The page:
GREENHOUSE AND CONSERVATORY.
Achimenes.--They delight in a steady, moist heat; to be shaded in the
middle of hot days, to prevent the sun from scorching the foliage; and
never to be watered overhead.
Cacti.--Remove them to a dry, airy place as soon as they
Cockscombs.--They can be grown with strong, short stems, and very large
heads, if they are allowed to remain in small pots until the flowers are
formed, then potted in large pots in a compost of one-half rich loam,
one-fourth leaf mould, and one-fourth sand, and supplied with as much
liquid manure and moist heat as possible.
Fuchsias.--As the plants progress in growth give them plenty of air
and moisture, occasionally moistening the paths, walls, and stages with
clear manure water, and syringe the plants both morning and evening
Globe Amaranthus.--To be potted into 48-sized pots, in which they will
flower in a soil composed of peat, loam, and leaf mould, or rotten dung.
They should be allowed to stand near the glass, and be subjected to a
moist heat of not less than 75 deg..
Heaths.--If mildew appears, dust them with flowers of sulphur. When
watering, give them a good soaking, so that every part of the ball
is thoroughly wet, and then withhold further supply until it is again
Japan Lilies.--As they are succulent in growth, keep them well and
liberally supplied with water. The flower-stems to be properly sticked,
so as to keep them in due bounds, and also to assist in presenting a
large mass of flowers to the eye at once.
Pelargoniums.--If the plants have been exposed to the open air, as
advised in a previous calendar, they will now be fit to cut down. After
the plants are cut down, place them in a shady place until the most
forward young shoots are one inch long; then shake them out, and repot
into small pots, using sandy loam and peat only, and placing them in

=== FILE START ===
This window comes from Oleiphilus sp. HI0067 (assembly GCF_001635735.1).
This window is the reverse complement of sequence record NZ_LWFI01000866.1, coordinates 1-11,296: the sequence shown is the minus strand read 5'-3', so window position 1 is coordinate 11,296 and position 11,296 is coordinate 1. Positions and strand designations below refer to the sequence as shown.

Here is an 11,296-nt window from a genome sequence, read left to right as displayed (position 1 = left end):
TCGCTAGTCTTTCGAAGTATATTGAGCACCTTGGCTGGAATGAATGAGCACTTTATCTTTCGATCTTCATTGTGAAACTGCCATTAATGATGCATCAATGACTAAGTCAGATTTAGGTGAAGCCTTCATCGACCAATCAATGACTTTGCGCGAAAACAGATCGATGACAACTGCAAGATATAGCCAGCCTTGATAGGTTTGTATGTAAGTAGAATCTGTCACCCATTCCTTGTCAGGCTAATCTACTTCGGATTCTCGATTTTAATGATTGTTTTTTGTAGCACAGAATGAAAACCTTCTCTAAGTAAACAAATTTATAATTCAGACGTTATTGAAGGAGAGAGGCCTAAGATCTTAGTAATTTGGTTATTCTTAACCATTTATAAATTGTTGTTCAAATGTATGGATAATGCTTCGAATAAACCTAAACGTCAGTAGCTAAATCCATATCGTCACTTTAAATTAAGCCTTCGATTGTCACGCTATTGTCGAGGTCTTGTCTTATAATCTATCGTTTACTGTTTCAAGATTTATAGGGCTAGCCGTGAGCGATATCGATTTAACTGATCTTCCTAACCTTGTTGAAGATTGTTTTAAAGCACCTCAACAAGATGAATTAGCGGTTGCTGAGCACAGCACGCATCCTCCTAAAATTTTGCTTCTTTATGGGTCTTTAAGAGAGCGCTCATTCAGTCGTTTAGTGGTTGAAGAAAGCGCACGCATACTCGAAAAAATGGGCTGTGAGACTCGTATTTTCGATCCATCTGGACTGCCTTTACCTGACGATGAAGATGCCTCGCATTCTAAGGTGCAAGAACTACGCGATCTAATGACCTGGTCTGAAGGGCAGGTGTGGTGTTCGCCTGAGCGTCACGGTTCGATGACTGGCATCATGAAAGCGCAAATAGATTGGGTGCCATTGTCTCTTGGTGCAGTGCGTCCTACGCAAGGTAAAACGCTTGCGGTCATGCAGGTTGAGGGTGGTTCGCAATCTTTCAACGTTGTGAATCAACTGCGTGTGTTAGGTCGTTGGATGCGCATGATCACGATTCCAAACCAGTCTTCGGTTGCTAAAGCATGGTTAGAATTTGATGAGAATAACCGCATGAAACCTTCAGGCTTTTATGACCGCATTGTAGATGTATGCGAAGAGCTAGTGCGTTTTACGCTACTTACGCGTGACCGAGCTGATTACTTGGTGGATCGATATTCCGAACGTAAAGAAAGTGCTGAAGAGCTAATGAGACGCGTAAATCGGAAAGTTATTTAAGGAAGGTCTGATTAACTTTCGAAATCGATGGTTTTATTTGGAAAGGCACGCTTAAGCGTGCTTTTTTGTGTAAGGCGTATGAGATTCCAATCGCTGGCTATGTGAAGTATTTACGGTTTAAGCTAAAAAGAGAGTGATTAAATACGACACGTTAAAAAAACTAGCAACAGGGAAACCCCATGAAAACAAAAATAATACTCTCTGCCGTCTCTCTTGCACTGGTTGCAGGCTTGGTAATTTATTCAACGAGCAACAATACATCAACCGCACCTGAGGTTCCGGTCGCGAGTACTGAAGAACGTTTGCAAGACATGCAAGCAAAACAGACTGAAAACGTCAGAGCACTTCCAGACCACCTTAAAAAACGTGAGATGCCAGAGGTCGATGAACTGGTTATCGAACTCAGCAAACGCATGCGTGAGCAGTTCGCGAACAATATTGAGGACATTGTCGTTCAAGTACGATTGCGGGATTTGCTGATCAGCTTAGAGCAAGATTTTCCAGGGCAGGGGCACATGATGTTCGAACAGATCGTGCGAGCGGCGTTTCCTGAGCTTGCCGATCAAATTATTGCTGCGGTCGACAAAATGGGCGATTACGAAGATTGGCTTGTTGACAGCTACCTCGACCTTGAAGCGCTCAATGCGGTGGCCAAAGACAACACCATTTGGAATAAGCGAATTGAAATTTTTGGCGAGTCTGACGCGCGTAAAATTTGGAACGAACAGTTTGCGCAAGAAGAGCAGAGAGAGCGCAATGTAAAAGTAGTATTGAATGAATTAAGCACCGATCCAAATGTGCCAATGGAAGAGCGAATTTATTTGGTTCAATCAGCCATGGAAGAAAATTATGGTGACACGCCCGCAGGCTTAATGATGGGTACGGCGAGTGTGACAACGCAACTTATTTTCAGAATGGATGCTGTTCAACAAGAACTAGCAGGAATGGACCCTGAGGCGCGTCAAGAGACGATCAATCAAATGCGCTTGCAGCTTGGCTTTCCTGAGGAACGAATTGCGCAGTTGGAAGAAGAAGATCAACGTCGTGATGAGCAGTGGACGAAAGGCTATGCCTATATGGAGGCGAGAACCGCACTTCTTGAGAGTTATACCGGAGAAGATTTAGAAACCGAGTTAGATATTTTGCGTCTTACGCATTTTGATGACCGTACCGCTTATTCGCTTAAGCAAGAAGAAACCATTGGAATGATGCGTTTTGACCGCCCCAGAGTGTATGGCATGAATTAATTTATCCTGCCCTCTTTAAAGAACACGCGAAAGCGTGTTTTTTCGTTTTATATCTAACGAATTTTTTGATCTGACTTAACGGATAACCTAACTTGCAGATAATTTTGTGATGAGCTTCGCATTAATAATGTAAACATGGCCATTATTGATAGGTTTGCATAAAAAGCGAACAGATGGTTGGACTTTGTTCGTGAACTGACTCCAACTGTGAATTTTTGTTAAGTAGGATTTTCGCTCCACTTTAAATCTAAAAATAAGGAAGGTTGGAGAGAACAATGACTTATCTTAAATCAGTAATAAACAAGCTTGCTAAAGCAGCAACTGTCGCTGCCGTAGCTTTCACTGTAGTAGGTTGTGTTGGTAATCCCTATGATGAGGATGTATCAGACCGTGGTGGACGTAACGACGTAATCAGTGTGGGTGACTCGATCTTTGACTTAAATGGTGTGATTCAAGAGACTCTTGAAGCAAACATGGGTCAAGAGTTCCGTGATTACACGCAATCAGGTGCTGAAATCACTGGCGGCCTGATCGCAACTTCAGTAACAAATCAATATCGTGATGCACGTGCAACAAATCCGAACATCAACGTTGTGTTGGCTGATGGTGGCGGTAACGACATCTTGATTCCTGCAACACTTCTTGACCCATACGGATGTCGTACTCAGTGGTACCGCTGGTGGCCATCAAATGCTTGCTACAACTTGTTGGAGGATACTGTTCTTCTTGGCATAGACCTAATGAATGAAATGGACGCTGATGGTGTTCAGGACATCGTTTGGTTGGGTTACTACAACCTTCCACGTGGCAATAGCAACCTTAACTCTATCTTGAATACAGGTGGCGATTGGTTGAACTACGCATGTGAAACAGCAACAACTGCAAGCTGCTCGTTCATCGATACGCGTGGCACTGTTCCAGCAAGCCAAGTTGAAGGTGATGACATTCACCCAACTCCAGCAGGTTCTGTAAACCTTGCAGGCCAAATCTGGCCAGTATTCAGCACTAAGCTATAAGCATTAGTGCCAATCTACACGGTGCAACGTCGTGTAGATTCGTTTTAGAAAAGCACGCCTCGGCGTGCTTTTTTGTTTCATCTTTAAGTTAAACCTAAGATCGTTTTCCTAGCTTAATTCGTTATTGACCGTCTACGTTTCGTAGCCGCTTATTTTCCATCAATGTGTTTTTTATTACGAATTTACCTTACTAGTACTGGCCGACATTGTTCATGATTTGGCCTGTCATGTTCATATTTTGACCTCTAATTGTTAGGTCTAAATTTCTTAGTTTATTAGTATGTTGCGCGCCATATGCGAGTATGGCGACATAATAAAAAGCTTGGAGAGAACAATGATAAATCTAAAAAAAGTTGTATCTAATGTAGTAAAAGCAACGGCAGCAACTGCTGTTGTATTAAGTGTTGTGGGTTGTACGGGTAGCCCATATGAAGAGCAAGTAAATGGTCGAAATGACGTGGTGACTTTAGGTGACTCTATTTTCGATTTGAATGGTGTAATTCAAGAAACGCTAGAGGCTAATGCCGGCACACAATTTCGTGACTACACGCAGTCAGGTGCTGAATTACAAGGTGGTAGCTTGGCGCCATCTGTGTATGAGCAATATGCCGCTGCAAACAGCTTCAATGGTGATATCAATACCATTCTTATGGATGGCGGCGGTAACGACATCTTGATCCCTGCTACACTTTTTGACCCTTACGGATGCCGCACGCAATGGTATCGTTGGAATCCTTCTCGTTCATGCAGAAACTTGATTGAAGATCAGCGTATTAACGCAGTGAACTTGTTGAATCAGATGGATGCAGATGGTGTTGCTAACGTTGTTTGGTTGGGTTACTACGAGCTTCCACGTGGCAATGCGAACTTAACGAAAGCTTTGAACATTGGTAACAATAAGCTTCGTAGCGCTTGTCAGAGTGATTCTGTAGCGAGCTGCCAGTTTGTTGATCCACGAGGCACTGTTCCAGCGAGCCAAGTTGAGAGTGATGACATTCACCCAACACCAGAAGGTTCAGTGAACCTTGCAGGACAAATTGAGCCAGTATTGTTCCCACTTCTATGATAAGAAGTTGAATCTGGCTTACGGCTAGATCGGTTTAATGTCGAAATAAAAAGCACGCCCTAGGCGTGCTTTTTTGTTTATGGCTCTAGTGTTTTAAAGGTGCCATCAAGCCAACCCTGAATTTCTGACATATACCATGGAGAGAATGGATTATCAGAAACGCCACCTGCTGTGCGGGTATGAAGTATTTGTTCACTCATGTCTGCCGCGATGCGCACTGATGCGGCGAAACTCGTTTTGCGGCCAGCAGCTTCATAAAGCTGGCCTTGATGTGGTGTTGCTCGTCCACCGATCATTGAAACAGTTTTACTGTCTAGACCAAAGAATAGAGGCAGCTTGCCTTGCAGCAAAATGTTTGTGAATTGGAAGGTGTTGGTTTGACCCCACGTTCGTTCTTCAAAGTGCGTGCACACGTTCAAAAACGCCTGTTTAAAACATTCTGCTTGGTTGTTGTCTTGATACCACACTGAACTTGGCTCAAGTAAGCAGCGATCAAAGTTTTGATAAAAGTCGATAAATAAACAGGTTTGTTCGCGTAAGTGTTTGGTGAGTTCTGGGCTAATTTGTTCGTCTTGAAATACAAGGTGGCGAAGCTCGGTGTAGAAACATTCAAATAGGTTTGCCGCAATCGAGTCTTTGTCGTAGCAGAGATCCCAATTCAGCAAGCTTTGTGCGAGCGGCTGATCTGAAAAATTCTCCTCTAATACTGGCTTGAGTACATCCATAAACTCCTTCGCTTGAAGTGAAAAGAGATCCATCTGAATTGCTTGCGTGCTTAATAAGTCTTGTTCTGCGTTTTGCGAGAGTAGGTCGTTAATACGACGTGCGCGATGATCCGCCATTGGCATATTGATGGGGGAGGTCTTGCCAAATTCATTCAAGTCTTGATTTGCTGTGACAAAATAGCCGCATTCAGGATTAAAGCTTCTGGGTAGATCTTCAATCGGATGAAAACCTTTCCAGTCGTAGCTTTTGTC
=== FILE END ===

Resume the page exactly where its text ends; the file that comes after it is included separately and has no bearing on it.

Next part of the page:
a close, cold frame until they begin to grow again; after which freely
expose them to the weather until heavy rains in autumn, or the approach
of frost, renders it necessary to house them for the winter.
STOVE AND ORCHID-HOUSE.
Cleanliness is indispensable amongst the Orchids, use a sponge to remove
filth from the leaves. See that no plants are neglected in standing in
corners or behind large plants; arrange and re-arrange frequently, as
it tends both to promote the healthy growth of the plants and a pleasing
variety in the house.
Cucumbers.--Although bright hot weather may prevail, it is advisable to
keep up a brisk, regular bottom as well as top heat. Strike cuttings of
choice sorts for winter bearing.
Melons.--The same as advised for Cucumbers, as they both delight in
plenty of heat to keep them healthy and in regular bearing. Give them
good soakings of weak manure water occasionally, and shut up early
on all fine days, sprinkling the sides of the pits or frames, and the
plants at times overhead. When watering the plants never allow any to
fall on the main stem. If gum, or canker, appears, apply lime to the
parts affected. Old plants cut back should be stimulated to grow freely.
Peaches.--Any tendency to premature decay in the leaves of those
from which the fruit has been all gathered to be arrested by liberal
waterings at the roots and by syringings.
Pines.--Keep up the temperature from 90 deg. to 95 deg. by day and from
70 deg. to 75 deg. by night, with plenty of moisture among the growing
plants and swelling fruit. Shift the successions as the roots fill the
Vines.--Uncover the house, or give all the air possible night and day as
soon as the Grapes are gathered, unless the wood is not fully ripened,
in that case the house should be closed in the afternoon at a good heat.
Stop the laterals on the later Vines, thin and tie up the bunches, and
maintain a steady, moist temperature, with plenty of air, but do not
syringe the bunches.
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